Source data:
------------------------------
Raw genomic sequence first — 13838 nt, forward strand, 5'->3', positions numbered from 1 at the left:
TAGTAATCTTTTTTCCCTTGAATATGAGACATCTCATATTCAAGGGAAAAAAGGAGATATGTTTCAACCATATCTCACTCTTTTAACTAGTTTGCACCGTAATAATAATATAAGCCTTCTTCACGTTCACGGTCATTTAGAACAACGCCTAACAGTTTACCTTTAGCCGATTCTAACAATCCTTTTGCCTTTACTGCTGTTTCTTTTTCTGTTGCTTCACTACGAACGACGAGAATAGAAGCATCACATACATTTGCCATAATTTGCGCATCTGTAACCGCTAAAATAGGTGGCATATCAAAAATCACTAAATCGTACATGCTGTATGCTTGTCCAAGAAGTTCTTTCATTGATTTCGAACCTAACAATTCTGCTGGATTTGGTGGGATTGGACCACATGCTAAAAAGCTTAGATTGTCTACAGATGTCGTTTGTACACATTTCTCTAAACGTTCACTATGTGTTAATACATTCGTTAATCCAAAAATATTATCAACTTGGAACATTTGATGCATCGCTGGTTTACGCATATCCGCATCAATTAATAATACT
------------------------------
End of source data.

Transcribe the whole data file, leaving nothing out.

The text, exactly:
Raw genomic sequence first — 13838 nt, forward strand, 5'->3', positions numbered from 1 at the left:
TAGTAATCTTTTTTCCCTTGAATATGAGACATCTCATATTCAAGGGAAAAAAGGAGATATGTTTCAACCATATCTCACTCTTTTAACTAGTTTGCACCGTAATAATAATATAAGCCTTCTTCACGTTCACGGTCATTTAGAACAACGCCTAACAGTTTACCTTTAGCCGATTCTAACAATCCTTTTGCCTTTACTGCTGTTTCTTTTTCTGTTGCTTCACTACGAACGACGAGAATAGAAGCATCACATACATTTGCCATAATTTGCGCATCTGTAACCGCTAAAATAGGTGGCATATCAAAAATCACTAAATCGTACATGCTGTATGCTTGTCCAAGAAGTTCTTTCATTGATTTCGAACCTAACAATTCTGCTGGATTTGGTGGGATTGGACCACATGCTAAAAAGCTTAGATTGTCTACAGATGTCGTTTGTACACATTTCTCTAAACGTTCACTATGTGTTAATACATTCGTTAATCCAAAAATATTATCAACTTGGAACATTTGATGCATCGCTGGTTTACGCATATCCGCATCAATTAATAATACT